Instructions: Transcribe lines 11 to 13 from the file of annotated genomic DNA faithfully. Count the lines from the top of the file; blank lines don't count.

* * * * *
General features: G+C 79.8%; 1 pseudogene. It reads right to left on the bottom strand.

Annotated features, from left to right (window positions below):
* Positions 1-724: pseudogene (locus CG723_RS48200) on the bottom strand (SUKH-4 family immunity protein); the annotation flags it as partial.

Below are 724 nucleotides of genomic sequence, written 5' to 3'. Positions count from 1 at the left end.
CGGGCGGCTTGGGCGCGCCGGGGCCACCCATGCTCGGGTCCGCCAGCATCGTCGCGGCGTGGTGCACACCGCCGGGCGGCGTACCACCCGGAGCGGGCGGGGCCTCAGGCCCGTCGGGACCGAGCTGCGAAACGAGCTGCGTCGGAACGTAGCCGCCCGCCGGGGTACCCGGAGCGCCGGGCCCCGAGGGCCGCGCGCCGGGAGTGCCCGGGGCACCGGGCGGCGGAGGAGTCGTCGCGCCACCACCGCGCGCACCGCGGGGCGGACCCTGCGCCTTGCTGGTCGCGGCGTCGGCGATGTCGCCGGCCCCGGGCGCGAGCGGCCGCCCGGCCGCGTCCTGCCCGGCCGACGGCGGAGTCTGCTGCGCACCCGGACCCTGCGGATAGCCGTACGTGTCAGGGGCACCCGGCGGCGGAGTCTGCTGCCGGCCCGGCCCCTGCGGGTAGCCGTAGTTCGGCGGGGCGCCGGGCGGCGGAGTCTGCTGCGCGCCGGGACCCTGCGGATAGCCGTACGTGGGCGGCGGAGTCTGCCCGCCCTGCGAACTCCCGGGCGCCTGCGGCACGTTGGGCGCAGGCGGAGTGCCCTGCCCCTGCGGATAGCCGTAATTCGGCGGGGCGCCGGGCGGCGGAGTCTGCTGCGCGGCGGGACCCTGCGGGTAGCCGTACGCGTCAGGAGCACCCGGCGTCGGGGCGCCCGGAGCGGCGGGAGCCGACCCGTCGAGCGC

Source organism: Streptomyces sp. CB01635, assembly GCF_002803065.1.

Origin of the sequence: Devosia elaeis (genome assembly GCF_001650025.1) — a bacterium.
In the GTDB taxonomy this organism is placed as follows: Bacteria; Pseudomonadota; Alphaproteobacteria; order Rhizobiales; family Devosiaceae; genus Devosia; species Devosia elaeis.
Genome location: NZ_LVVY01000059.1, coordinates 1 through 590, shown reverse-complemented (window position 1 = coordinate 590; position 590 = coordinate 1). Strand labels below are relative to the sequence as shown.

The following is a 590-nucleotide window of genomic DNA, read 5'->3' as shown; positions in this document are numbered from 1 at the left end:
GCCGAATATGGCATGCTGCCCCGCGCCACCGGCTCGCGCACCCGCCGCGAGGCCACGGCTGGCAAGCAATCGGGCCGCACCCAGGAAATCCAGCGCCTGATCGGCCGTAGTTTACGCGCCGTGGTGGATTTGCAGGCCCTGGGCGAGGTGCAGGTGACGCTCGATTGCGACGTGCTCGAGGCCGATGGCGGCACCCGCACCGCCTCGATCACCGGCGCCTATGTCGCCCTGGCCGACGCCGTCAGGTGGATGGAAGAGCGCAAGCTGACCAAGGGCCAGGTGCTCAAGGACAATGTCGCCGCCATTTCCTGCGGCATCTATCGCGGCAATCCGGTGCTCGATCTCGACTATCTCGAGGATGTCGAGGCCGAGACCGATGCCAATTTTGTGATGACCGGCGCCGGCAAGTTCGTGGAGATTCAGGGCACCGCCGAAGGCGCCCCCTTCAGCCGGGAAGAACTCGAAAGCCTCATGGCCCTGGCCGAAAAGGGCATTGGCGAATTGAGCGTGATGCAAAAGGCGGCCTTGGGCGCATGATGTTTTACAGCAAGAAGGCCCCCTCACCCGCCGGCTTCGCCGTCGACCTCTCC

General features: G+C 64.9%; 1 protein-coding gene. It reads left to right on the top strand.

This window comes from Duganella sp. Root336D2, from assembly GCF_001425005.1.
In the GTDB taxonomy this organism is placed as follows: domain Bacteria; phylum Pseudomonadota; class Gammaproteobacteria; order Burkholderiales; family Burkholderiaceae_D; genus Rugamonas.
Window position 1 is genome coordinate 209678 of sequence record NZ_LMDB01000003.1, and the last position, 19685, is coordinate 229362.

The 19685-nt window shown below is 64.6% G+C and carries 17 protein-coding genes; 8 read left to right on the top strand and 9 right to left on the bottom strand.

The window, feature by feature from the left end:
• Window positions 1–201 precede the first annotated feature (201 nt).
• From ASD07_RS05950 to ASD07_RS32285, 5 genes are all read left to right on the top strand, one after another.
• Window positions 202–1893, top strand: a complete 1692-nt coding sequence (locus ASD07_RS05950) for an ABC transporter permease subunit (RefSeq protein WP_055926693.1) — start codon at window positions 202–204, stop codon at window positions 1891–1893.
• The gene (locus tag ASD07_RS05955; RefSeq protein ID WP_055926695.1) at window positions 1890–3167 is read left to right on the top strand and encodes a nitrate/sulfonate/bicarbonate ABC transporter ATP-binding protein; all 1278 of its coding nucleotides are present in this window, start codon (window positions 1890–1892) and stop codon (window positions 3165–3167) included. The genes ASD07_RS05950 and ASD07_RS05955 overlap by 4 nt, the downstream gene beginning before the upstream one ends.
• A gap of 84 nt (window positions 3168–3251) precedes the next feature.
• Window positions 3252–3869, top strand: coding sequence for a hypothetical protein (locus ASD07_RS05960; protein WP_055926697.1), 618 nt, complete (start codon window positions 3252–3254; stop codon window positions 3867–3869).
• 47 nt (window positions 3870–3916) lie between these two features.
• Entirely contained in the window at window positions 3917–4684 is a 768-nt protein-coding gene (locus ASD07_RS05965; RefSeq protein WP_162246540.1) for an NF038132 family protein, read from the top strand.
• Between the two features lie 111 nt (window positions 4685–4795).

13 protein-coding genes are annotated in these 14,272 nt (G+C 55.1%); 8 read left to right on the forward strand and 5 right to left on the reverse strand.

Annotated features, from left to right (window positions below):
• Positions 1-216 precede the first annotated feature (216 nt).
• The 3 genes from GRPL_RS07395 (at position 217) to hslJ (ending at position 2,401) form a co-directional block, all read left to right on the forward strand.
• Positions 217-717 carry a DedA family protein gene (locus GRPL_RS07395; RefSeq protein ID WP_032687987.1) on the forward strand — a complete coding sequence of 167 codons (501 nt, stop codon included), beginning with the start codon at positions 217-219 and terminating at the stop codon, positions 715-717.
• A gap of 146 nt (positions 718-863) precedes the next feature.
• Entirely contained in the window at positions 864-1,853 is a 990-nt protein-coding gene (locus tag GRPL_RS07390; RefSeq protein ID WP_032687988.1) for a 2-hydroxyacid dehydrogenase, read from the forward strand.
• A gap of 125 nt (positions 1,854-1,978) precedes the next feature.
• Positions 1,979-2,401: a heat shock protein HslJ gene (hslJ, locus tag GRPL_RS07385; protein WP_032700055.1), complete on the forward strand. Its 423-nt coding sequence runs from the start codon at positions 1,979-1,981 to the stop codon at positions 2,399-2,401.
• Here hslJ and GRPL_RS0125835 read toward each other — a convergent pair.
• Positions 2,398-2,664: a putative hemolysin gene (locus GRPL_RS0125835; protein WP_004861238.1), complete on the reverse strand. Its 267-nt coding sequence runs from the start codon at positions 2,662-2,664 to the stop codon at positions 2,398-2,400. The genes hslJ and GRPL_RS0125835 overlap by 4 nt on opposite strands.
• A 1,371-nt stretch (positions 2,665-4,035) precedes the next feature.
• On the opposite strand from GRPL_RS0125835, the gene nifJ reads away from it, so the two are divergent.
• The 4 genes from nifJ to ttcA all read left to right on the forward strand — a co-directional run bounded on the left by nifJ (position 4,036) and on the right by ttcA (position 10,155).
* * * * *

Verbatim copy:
GCCGAATATGGCATGCTGCCCCGCGCCACCGGCTCGCGCACCCGCCGCGAGGCCACGGCTGGCAAGCAATCGGGCCGCACCCAGGAAATCCAGCGCCTGATCGGCCGTAGTTTACGCGCCGTGGTGGATTTGCAGGCCCTGGGCGAGGTGCAGGTGACGCTCGATTGCGACGTGCTCGAGGCCGATGGCGGCACCCGCACCGCCTCGATCACCGGCGCCTATGTCGCCCTGGCCGACGCCGTCAGGTGGATGGAAGAGCGCAAGCTGACCAAGGGCCAGGTGCTCAAGGACAATGTCGCCGCCATTTCCTGCGGCATCTATCGCGGCAATCCGGTGCTCGATCTCGACTATCTCGAGGATGTCGAGGCCGAGACCGATGCCAATTTTGTGATGACCGGCGCCGGCAAGTTCGTGGAGATTCAGGGCACCGCCGAAGGCGCCCCCTTCAGCCGGGAAGAACTCGAAAGCCTCATGGCCCTGGCCGAAAAGGGCATTGGCGAATTGAGCGTGATGCAAAAGGCGGCCTTGGGCGCATGATGTTTTACAGCAAGAAGGCCCCCTCACCCGCCGGCTTCGCCGTCGACCTCTCC

General features: G+C 64.9%; 1 protein-coding gene. It reads left to right on the top strand.

This window comes from Duganella sp. Root336D2, from assembly GCF_001425005.1.